Or, perhaps it was because I have been absolutely astounded at what I’ve seen, and immediately had a feeling of helplessness toward all that needs to be done to simply restore the most basic of human rights.

Or, perhaps it was because I know I was sent here with the purpose of helping, but was worried that we wouldn’t be able to do enough.  Maybe it was all of this and more.

However, by the end of our trip a change had occurred.  I had no problem looking any Haitian in the eye, and smiling a warm and welcoming smile – as opposed to one of apology toward them.  And some of the most lasting and memorable moments I had were my interactions with the children during the last few days.  My favorite pictures are the candid ones where no one was looking, and the ones where children are staring up at me with their initial curious expression, not with a pose akin to just being asked to be photographed.  So what happened?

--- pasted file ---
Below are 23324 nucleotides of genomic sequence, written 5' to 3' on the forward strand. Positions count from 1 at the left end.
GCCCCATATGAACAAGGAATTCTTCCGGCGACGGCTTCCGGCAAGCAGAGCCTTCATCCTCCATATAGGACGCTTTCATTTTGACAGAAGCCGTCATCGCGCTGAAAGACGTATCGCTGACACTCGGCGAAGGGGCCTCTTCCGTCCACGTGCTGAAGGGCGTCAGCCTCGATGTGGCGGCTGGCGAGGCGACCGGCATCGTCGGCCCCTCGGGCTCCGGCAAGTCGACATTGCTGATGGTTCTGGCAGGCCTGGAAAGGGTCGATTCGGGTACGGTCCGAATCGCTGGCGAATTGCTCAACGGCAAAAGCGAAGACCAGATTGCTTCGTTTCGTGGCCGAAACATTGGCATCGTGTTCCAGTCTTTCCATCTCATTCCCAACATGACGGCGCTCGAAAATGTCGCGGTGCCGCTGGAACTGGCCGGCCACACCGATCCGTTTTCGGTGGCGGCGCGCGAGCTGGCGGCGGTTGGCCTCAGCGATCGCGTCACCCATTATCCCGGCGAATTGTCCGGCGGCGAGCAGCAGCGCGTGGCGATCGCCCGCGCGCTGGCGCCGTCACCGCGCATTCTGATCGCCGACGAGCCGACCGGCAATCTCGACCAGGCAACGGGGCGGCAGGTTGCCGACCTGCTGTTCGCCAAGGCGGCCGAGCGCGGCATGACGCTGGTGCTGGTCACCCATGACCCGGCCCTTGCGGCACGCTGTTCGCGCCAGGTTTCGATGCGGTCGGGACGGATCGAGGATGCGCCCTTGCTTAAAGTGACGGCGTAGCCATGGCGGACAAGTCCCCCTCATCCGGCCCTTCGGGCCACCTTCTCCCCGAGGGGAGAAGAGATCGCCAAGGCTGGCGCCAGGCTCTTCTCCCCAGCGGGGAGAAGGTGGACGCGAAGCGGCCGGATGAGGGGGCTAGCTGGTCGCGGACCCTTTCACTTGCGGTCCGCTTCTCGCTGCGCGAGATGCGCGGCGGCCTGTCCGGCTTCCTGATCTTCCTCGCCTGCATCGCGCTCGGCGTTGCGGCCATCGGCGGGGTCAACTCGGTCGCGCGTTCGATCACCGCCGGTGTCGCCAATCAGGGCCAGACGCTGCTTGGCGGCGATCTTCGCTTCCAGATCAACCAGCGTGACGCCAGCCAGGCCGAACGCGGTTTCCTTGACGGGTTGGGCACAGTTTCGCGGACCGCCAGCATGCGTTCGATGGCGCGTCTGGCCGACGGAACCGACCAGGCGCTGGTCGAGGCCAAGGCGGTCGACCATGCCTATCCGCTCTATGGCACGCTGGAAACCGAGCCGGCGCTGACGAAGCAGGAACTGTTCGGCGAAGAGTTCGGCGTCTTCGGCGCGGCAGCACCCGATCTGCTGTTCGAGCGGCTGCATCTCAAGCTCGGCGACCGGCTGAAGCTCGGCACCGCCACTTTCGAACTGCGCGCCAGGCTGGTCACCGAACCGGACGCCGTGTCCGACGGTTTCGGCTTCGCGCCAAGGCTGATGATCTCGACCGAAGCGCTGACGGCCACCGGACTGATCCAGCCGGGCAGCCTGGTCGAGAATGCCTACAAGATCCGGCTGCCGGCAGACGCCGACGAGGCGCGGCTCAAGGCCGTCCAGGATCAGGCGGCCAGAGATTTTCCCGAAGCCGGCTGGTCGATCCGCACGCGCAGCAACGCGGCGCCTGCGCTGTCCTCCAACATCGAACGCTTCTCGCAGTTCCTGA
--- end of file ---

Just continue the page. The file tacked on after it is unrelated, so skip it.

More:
I think I found comfort.  A comfort I could only realize through understanding.  The strength that I witnessed in those children, and equally in any passionate Haitian, gave me the understanding that they will prevail, and that I can indeed offer some help, not just my empathy.  I gained the ability to smile because I know I really can help… even if I can’t change everything that I may want to alone or immediately.  There is no reason to look apologetic if I know in my heart that I am going to work diligently with them.  That makes us equals.  That makes it okay to share a smile with a stranger on the street.  Or at least it did for me.  I didn’t look at them with sorrow, but instead with hope and happiness.